Michele Bachmann was born in Iowa, where the first caucus in the 2012 presidential primary race will take place. Now a Minnesota congresswoman, Michele Bachmann took her tea party message to Iowa late last week.
Charlie Neibergall/AP Photo
Des Moines, Iowa
Minnesota Rep. Michele Bachmann brought her tea party message and possible presidential ambitions to Iowa on Friday night, speaking before about 300 members of an influential anti-tax group that shares many of the Republican's views.
Bachmann was the keynote speaker at a reception in Des Moines by Iowans for Tax Relief, joining prominent Iowa Republicans including Rep. Steve King. The event came just weeks after Bachmann acknowledged she was considering seeking the Republican presidential nomination, a process that begins with the Iowa caucuses in February 2012.
In a telephone interview with The Associated Press, Bachmann said she didn't want to focus on whether she would run for president, and her evening speech focused primarily on her message that massive debt is threatening the nation's very existence.
"This current crisis we're in is bigger than Democrats or Republicans," she told the anti-tax group. "Will America endure? Tonight I think the answer is in grave doubt."
Bachman did, however, acknowledge her native state's prominence in the presidential selection process.
"It is you who launch the first precinct of the 2012 race. It will be Iowans who make that decision. I feel like I know you. I was born here, I was raised here," said Bachmann, who was born in Waterloo, Iowa, and lived there until moving as a child to neighboring Minnesota.
Ed Failor Jr., president of Iowans for Tax Relief, noted the group wasn't endorsing any potential presidential candidate, but he was excited about hosting Bachmann.
"We're an organization that has always believed that the status quo has failed us," Failor said. "Michele Bachmann is one of those people who says the status quo doesn't matter."
Bachmann also planned separate meetings with Iowa politicians, including Republican Gov. Terry Branstad and Republican state House Speaker Kraig Paulsen. The meetings indicate she could be laying the groundwork for a caucus campaign.
"It shows she wants to be a serious player in the national debate," said Branstad spokesman Tim Albrecht. "She's doing a fundraiser for a taxpayer group that's full of energized, enthused and active caucus goers. It sends a clear signal she wants in the debate."
Bachmann told the AP she came to Iowa to help focus the debate leading up to the next presidential election.
Chief among those issues is spending, she said. She argued that unless the U.S. dramatically reduces the size of government, it could face problems similar to Greece, where crushing debt has forced a bailout by other European countries. Most economists have said such a situation is extremely unlikely in the U.S., although they agree the country's debt problem is serious.
"A lot of countries got together to help Greece. If that happened to the United States — the world's largest economy — I don't know who would be there for us," Bachmann said.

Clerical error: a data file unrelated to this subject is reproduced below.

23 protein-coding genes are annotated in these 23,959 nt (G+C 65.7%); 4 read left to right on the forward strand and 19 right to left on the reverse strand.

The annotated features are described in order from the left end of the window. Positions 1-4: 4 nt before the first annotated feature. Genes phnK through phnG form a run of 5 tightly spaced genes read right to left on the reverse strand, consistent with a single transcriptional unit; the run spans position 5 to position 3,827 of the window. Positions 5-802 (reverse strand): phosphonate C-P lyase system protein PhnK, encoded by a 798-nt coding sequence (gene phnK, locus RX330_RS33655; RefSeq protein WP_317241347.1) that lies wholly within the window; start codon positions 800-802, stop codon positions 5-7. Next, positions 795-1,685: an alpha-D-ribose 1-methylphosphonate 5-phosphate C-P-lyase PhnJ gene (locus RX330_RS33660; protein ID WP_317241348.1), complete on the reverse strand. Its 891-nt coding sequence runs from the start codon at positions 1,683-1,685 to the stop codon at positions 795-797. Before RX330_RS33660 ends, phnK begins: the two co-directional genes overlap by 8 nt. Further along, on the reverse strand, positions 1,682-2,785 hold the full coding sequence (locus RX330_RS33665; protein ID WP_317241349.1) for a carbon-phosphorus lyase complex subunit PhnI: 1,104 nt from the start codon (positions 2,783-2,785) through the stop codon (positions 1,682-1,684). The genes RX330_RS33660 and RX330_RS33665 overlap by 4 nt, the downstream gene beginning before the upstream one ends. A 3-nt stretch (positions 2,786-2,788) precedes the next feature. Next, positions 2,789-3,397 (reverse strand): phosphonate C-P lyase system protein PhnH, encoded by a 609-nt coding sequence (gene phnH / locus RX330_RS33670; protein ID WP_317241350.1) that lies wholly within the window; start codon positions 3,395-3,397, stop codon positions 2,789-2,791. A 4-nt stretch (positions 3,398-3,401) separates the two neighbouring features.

The Iowa caucuses launch the presidential nominating process, offering intense media attention to the winner and often sinking candidacies of those who finish poorly. Barack Obama's surprising win in Iowa was seen as a key to his success in overcoming Hillary Clinton's advantages in name familiarity and fundraising to win the Democratic nomination.
But unlike 2008, potential candidates have so far spent less time in the state.
That could be changing. Besides Bachmann, possible candidates planning stops in Iowa in the next few weeks include former U.S. Speaker Newt Gingrich, former Pennsylvania Sen. Rick Santorum and former Minnesota Gov. Tim Pawlenty.
Bachmann has agreed to return to Iowa in April to give a series of lectures as part of a forum organized by an evangelical Christian group that has invited a number of potential presidential candidates.
Although other politicians have longer records than Bachmann, few get as much attention as the three-term congresswoman from a largely suburban Twin Cities district. Bachmann's outspoken style and strong statements have made her a frequent guest on cable television and radio talk shows, and she has been among the most enthusiastic supporters of the tea party movement, endearing her to those activists.
Bachmann has criticized Obama and Democrats for an economic stimulus package she called an "abject failure." She also made opposition to the health care law a major talking point as her star rose along with the tea party movement.
"If we want to kill Obamacare, we must do it in 2012," she said Friday night. "We must repeal President Obama in 2012."
Given there isn't a clear front-runner for the 2012 nomination, activists said Bachmann would have a legitimate chance in the caucuses should she opt to mount a campaign.
Paulsen, who had planned to meet with Bachmann on Friday afternoon, said he would encourage her to spend time in Iowa.
"At this point my advice to her would be to go out and meet some people," Paulsen said. "She brings strengths to the race, but everybody brings strengths. What's unique about Iowa is you've got to go out and meet people."
Scheffler described Bachman as a politician who is willing to "spell out clear positions and take the consequences" and seemed confident that he would have plenty of chances to meet with the congresswoman during future trips to Iowa.
"I'll catch up to her next time she comes through," he said.